“Today’s watercraft are just too big,” one commenter wrote. “They’re not fun anymore. You can’t whip ’em around like you used to.” Boy, have we got news for you. The Rec-Lite segment of runabouts have been one of the best additions to the marketplace in nearly a decade, and Yamaha’s EX Series has provided a new entry-point for enthusiasts looking to get into PWC without breaking the budget. Yet, of these smaller entries few have truly embodied the spirit of what many deem as watercraft’s “heydays.”
In 2019, Yamaha took its EX to a new level by shaving off an impressive 60-pounds through the use of its featherweight NanoXcel2 material in the hull and deck, and tuning the TR-1 EX 1,049cc 4-stroke into a throttle-happy 110-horsepower TR-1 High Output – giving us the EXR. Admittedly, it was a personal favorite of The Watercraft Journal as it was sublimely thrilling. Aimed as a entry racer, the EXR leaned heavy on the closed course credibility of its GP Series siblings but failed to set the world on fire as we had hoped.
For 2022, gone is the EXR, the lightweight 110HP Rec-Lite rocket, and in its stead, Yamaha has metamorphosed our favorite little EX into the JetBlaster (MSRP $9,999). The new 2022 ‘Blaster takes all of racy fun of the EXR and pours in a healthy dose of rowdy playfulness that so many enthusiasts have been clamoring for. Drawing from the revered history of the WaveBlaster, the new JetbBlaster is perfectly capable of submarines, power slides and 360s.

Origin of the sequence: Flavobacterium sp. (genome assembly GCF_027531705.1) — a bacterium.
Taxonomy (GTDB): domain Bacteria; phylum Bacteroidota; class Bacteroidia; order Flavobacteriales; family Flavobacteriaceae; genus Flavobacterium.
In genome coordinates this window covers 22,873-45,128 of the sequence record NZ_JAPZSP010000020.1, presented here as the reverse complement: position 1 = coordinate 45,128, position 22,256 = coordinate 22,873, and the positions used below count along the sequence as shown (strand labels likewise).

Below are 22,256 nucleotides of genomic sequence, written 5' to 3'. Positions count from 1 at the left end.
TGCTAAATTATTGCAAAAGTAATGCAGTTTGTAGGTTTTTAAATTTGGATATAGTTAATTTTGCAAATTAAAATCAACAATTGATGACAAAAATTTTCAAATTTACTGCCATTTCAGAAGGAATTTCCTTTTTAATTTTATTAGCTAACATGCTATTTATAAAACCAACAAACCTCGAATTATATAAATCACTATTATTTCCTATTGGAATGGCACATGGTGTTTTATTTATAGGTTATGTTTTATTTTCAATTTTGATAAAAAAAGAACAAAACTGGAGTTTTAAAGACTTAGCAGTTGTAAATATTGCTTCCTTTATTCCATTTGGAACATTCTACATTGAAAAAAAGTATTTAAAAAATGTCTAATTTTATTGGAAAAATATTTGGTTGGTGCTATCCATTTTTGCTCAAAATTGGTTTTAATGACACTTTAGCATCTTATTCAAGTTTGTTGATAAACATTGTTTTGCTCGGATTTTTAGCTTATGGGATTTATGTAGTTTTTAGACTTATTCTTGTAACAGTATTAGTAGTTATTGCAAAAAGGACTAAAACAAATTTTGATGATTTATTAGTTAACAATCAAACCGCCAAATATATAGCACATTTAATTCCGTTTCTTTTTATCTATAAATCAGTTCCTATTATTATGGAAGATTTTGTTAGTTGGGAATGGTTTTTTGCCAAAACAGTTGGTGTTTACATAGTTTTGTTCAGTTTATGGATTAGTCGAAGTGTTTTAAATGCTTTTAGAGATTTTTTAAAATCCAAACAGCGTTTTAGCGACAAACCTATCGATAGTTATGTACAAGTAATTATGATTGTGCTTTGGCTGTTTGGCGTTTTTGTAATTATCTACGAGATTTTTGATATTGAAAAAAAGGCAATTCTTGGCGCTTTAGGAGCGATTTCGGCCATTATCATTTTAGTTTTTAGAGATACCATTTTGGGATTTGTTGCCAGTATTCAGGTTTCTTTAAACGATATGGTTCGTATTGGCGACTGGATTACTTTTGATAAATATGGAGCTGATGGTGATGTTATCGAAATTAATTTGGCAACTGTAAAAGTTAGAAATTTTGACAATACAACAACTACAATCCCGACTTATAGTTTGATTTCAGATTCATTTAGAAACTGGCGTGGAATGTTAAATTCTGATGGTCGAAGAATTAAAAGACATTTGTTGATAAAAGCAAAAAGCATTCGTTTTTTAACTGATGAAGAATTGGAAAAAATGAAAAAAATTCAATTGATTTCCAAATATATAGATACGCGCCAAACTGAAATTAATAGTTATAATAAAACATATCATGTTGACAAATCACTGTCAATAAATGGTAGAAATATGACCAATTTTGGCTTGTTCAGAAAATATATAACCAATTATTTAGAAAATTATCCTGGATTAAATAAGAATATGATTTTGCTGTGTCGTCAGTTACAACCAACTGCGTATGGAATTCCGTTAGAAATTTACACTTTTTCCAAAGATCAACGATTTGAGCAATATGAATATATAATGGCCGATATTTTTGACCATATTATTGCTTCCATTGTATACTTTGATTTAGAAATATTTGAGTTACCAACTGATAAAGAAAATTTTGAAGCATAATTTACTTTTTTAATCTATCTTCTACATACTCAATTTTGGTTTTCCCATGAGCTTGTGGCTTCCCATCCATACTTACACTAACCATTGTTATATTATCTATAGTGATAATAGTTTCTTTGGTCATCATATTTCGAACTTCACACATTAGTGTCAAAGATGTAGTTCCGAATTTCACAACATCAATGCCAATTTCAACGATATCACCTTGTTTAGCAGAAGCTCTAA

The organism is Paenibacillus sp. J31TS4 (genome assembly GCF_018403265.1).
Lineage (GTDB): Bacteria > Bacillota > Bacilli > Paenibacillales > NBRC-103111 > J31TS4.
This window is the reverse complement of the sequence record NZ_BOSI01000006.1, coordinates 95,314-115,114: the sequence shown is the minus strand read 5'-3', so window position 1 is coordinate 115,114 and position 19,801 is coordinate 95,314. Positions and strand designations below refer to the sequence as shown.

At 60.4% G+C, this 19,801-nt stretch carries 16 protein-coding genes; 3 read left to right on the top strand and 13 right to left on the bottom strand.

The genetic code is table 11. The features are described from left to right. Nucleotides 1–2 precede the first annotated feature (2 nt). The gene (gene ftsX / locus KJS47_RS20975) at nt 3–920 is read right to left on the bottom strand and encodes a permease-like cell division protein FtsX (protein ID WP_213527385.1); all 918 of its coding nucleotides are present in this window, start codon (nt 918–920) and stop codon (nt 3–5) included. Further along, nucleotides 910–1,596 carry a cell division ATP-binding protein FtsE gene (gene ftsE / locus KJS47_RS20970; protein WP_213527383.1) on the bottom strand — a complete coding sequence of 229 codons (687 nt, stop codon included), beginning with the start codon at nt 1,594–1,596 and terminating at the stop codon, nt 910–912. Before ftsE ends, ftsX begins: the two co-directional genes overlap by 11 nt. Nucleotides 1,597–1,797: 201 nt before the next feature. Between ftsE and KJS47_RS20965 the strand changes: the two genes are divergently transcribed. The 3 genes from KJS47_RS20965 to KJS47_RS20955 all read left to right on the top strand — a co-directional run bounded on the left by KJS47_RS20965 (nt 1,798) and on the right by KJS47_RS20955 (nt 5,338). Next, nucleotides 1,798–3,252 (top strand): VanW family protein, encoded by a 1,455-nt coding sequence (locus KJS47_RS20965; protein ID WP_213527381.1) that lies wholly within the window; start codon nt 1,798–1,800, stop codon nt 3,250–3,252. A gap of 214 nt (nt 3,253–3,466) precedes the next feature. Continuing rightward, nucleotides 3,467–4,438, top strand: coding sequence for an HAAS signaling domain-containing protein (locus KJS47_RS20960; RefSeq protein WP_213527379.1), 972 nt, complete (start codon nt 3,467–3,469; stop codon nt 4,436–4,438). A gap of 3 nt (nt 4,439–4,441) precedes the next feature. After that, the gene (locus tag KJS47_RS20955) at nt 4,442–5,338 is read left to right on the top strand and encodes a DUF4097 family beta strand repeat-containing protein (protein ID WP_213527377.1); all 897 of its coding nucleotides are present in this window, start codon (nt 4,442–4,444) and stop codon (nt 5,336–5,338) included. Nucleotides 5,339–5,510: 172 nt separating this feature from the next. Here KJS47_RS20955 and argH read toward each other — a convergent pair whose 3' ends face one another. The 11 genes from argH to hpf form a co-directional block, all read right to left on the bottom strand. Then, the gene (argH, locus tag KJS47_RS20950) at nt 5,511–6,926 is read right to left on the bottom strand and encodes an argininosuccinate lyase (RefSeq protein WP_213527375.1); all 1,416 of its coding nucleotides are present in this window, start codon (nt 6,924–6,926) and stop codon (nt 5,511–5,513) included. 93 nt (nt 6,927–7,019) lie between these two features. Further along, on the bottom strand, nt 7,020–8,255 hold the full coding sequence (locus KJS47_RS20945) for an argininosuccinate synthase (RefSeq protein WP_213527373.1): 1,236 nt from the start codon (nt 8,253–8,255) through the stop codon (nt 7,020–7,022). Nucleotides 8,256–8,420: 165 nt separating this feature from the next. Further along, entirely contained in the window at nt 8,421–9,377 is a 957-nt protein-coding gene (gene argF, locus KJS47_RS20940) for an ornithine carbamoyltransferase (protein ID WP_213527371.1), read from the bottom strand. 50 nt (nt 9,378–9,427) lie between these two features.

Curious how well the new ‘Blaster stacked up against its famous predecessor, the original WaveBlaster, we referenced our previous article, Weight Watchers: The Power of Power-to-Weight Ratios to evaluate the two craft’s respective power-to-weight ratios. Weighing in at 360-pounds and producing a total of 63-horsepower, the 1993 ‘Blaster earned a power-to-weight ratio of .20:1 (horsepower per pound). Interestingly, at 549-pounds and making 110-horsepower, the 2022 Yamaha JetBlaster WaveRunner came in at a near identical .20:1 ratio! While certainly the new ‘Blaster is larger (10’3″ long and 44.5″ wide), it’s power-to-weight ratio is equal to the 1993 entry.
Newly equipped with angled, padded foot chocks, an open-neck cast aluminum steering system with wider 30-inch MX-style handlebars; and custom-configured electric trim, the new ‘Blaster is ideal for wake jumping and powerslides. Speaking of which, the repitched trim alters even the neutral position, raising the bow ever-so-slightly. At full tilt, the ‘Blaster stands tall and with a blip of the throttle ejects itself out of the water. No, it’s not a wheelie, it’s a liftoff.
All of that low-end grunt is courtesy of the same TR-1 HO 3-cylinder rocketing the ‘Blaster up to speed. Power is immediate and the ‘Blaster responds in kind, leaping excitedly out of the water and sprinting up to a maximum GPS-recorded speed of 54.6mph at 7,960rpm. The TR-1 is accessed by removing the single-piece bench seat and through two windows cast into the black plastic “sub-deck” to reach for the dipstick, oil filter, battery or other maintenance items. For full engine access, the entire sub-deck can be removed with 15 screws within a minute’s time exposing the entirety of the engine compartment.